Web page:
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Trump officials tout nearly 400 miles of finished border wall ahead of election

The Trump administration touted the completion of nearly 400 miles of border wall system along the U.S.-Mexico border in a ceremony staged days ahead of the presidential election.

“Without the president’s vision and dedication, we would not be here today to celebrate the construction of nearly 400 miles of new state-of-the-art border wall system,” said acting Homeland Security Secretary Chad Wolf during the event, held in McAllen, Texas, on Thursday.

The wall was a leading issue in the 2016 presidential election. President Trump vowed to put up 1,000 miles for $4 billion. At present, more than 800 miles have been funded for more than $15 billion, with half of it built.

In bills dating back to fiscal 2018, the Trump administration secured funding, including several billion dollars taken from the Pentagon and Treasury, to erect more than 730 miles of barrier along the southwest border. To date, more than 380 miles of wall have gone up in California, Arizona, New Mexico, and Texas. Another 210 miles are under construction, and more than 150 miles are in the planning phases. DHS expects to reach 450 miles by Dec. 31.

The new wall up and down the 2,000-mile southern border stretches from 18 feet to 30 feet in height, and it comprises steel beams that are filled with concrete and rebar. The wall is see-through with four-inch spaces between each bar to allow Border Patrol agents to see through to the Mexico side.

In western Arizona and eastern California, 128 miles of new wall has gone up, including 38 of which is duplicate fencing. In San Diego, historically a region with the highest apprehension rates of illegal immigrants, a double barrier has pushed traffic out into the Pacific Ocean and to areas where agents are able to patrol better because busy areas have been better secured.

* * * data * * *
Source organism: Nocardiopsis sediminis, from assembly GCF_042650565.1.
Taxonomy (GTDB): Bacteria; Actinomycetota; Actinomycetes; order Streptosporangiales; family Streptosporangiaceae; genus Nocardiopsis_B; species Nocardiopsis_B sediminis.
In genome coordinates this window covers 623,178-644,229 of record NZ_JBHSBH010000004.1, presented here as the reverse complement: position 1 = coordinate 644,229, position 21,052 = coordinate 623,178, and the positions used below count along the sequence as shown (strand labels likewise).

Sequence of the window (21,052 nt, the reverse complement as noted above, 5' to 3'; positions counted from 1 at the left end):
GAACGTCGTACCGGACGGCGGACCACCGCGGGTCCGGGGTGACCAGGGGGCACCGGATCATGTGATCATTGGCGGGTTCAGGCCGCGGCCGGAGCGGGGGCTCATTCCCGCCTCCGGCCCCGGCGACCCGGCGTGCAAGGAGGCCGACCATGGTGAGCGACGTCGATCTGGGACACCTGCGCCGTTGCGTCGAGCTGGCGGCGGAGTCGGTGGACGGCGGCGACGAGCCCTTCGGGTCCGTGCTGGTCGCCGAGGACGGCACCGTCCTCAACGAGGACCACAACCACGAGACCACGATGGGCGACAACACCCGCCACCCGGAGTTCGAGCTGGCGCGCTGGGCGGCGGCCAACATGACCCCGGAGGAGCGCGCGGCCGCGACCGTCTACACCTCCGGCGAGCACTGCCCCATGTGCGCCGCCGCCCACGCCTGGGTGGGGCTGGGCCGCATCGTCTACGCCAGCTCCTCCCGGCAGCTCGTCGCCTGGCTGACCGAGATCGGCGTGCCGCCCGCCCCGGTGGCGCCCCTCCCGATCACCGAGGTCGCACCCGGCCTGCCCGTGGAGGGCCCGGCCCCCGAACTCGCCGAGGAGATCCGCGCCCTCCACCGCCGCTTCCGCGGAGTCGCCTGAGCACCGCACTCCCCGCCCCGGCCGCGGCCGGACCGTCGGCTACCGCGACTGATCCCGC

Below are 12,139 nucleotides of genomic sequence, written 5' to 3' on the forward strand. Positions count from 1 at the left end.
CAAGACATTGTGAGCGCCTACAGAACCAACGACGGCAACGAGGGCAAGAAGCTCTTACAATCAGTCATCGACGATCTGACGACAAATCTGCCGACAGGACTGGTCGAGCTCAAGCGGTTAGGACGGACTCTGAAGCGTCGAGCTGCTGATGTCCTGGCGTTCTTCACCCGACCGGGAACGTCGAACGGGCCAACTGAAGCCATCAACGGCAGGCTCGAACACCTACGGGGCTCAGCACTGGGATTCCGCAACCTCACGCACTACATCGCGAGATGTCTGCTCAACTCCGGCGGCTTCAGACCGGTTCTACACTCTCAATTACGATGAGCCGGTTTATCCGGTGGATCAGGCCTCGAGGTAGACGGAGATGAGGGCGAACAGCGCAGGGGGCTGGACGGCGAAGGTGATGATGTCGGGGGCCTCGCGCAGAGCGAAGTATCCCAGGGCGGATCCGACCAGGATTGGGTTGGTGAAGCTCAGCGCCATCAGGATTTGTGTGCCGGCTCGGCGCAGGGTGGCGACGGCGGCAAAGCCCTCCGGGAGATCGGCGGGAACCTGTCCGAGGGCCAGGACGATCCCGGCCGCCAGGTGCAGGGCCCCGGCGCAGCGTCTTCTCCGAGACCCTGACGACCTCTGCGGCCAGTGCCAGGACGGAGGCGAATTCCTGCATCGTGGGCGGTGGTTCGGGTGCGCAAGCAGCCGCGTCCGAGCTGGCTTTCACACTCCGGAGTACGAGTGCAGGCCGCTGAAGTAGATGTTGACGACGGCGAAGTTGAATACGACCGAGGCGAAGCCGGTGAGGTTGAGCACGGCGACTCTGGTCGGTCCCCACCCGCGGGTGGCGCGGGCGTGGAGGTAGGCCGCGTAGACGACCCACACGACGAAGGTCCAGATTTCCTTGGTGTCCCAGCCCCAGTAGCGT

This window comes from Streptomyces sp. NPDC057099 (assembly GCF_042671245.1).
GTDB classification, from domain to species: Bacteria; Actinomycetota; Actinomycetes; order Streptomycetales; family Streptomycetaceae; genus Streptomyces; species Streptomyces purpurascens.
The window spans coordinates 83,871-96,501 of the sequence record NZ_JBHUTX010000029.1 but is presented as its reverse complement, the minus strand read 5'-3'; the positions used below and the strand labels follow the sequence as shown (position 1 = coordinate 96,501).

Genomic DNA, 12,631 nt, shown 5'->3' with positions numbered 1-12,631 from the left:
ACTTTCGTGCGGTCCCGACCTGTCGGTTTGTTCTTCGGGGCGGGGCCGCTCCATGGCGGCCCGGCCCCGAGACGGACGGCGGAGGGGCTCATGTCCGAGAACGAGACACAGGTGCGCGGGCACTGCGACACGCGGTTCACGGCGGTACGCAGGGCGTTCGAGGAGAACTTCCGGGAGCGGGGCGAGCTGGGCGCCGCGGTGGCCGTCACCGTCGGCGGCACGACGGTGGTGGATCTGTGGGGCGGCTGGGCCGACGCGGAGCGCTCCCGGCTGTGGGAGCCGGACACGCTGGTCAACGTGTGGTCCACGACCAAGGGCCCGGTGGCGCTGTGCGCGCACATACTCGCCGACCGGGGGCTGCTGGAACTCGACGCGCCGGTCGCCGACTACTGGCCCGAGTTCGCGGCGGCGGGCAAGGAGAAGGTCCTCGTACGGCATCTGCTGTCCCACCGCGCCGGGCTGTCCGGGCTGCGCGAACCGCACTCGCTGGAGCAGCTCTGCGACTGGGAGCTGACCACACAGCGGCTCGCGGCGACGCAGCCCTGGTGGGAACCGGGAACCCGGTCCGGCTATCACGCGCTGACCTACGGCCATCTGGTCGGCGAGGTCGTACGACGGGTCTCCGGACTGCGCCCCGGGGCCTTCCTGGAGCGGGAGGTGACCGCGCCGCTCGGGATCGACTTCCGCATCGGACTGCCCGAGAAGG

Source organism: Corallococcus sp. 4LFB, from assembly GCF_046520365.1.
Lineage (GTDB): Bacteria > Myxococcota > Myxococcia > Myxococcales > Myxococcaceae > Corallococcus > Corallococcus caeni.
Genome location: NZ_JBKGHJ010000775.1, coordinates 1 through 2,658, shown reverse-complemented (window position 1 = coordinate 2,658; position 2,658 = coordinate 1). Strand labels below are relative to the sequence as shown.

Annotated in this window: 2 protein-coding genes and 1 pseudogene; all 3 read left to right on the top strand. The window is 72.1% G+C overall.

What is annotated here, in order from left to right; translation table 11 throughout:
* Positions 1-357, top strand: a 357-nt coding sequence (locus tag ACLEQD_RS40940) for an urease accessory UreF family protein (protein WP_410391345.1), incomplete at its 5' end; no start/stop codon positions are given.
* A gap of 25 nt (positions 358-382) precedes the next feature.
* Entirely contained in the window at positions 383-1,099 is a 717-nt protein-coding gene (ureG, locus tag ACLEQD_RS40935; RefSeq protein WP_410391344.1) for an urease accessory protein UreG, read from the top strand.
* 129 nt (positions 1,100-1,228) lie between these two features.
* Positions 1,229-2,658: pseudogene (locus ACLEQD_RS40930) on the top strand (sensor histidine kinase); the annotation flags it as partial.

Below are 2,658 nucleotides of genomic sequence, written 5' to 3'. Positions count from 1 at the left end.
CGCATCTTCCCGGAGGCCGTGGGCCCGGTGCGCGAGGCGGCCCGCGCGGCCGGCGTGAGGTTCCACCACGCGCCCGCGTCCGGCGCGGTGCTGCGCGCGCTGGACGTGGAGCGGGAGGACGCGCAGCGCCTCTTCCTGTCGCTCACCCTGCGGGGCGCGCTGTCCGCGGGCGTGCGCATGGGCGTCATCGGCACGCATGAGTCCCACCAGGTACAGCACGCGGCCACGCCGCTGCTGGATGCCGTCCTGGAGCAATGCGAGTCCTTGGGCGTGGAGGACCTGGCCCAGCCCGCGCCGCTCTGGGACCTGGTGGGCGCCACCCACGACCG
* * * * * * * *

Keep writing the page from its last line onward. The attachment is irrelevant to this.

“In areas where the new border wall system has been deployed, we now decide where border crossings take place, not the cartels and not the smugglers,” Wolf said.

The border’s busiest region in South Texas has seen seven miles of wall go up and has dozens more planned. This region is one of the most difficult to build on because much land is privately owned and is located on a swampy area near the Rio Grande. Billions in funding has gone to all-weather roads that allow agents to drive up and down the border. Funding has also gone to drones, lighting, sensors in the ground that are triggered by foot traffic, and tunnel-building, as well as thermal cameras to detect activity.

Roughly 700 miles of border barrier went up during the George W. Bush administration, though half of it included a vehicle barrier that prevented cars from getting across but could not block people who wanted to cross.

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